Carleton's Early Years

Tour curated by: Carleton College

Established in 1866 by two Northfield businessmen, Charles M. Goodsell and Charles Augustus Wheaton, Carleton College was originally just one building—Willis Hall. Classes, men's and women’s dormitories, the chapel, and the library were located in one structure. However, as the college grew, its physical landscape changed as well. This tour charts the “early years” of Carleton through some of its older buildings. Not only do they reveal Carleton’s connection to the town (e.g. the chapel faces Northfield as if to invite townspeople into the life of the college), but they also comprise some of the most important structures on campus. Buildings like Gould Library, Skinner Chapel, Sayles-Hill, and the Great Hall act as the nucleus and glue of college life.

Locations for Tour

In 1957, the year in which Scoville Memorial Library was turned into a classroom building, a student named Bruce Herrick, class of 1958, found a bust of the late eighteenth century German poet Johann Christoph Friedrich von Schiller in the storage…

Finished in 1872, Willis Hall was the first permanent building erected at Carleton College. It was named after Susan Willis Carleton, wife of William Carleton, a Boston gas lighting manufacturer who donated $10,000 to pay off the college’s debt on…

Built in 1928, Severance Hall completed the u-shaped set of dormitories (Davis, Burton, and Severance) that housed male students. This collection of collegiate Gothic buildings, tucked behind Scoville Library on the south and Willis Hall on the…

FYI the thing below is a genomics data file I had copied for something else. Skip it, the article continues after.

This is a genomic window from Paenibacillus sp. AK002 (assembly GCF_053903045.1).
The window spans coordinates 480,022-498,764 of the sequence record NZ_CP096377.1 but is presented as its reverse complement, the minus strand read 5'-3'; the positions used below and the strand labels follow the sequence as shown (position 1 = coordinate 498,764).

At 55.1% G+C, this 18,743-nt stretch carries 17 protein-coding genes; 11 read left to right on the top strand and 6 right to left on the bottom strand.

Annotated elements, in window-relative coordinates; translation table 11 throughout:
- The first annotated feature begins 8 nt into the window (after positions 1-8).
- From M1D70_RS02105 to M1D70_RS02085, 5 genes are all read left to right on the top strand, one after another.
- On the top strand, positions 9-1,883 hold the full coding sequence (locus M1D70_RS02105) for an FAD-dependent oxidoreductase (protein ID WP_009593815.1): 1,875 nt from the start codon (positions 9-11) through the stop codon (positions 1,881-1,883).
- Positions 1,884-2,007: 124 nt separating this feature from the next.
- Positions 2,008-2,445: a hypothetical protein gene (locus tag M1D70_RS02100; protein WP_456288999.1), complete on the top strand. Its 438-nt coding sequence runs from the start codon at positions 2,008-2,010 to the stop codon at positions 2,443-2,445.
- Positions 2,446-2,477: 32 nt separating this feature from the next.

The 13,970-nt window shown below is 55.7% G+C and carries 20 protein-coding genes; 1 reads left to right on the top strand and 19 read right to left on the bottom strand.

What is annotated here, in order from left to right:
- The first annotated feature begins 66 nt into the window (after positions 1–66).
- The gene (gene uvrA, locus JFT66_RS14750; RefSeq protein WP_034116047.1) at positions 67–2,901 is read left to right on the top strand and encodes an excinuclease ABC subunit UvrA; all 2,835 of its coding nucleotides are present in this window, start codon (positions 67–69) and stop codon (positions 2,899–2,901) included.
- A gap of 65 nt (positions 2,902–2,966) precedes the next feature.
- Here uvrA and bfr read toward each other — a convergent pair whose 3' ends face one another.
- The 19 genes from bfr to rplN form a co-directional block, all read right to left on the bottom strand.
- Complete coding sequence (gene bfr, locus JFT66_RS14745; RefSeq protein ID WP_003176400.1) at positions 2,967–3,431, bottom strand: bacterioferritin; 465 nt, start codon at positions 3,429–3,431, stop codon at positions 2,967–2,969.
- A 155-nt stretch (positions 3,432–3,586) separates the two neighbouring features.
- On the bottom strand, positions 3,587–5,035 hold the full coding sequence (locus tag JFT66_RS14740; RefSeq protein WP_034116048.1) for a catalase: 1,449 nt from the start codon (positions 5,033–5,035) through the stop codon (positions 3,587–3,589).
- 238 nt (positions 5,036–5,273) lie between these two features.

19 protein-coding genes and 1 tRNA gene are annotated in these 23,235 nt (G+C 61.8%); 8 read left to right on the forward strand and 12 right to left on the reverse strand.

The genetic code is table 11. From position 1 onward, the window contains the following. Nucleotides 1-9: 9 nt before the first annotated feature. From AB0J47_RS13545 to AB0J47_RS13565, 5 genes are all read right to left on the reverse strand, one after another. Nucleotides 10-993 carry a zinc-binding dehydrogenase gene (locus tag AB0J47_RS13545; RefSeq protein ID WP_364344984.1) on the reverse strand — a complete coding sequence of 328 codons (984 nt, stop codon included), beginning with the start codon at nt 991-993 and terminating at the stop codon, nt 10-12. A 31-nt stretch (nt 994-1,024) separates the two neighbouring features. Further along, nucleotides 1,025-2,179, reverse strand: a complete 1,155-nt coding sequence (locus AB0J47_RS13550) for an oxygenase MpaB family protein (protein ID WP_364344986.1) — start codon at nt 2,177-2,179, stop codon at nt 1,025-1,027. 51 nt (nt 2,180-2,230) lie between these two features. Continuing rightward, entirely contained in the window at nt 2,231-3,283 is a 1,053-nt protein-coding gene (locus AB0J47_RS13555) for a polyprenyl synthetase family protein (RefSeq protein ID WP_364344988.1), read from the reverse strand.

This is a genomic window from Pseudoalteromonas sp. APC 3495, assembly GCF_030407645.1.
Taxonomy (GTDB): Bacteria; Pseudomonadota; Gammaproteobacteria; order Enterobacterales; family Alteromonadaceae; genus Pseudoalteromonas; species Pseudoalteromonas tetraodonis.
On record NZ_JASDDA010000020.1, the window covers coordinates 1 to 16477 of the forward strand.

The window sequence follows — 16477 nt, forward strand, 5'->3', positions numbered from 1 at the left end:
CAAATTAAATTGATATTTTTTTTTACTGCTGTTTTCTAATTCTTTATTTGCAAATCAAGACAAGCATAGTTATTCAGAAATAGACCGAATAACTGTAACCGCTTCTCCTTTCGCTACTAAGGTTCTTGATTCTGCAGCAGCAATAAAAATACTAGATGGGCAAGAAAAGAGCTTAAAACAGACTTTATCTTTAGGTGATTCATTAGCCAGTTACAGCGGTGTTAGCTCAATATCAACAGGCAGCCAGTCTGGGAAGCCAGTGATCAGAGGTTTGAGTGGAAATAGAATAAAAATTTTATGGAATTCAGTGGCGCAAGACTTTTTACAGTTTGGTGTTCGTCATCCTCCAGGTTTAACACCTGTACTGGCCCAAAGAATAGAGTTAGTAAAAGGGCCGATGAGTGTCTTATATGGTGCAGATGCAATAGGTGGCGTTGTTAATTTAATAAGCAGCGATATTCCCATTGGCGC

Built in 1910 as a gymnasium that also housed a running track and swimming pool, Sayles-Hill was transformed in 1979 into the Carleton student center. The hub of campus life, it now contains a snack bar, bookstore, game room, post office, radio…

In 1982, a truck arrived behind the Gould Library carrying the parts to a brand-new German-made tower crane. It was to be used for the construction of an addition to the 1956 Carleton library that would double its size. The problem was that its…

The large open space between Carleton’s Skinner Memorial Chapel and the Gould Library is affectionately known as “the Bald Spot.” Encircled by academic and administrative buildings, it functions as a social and recreational gathering place for…

Ten years before he was elected president of the United States, Barack Obama spoke at Carleton's Skinner Memorial Chapel on “Politics, Race, and the Common Good.” His address on February 5, 1999, was part of the college's series of weekly…
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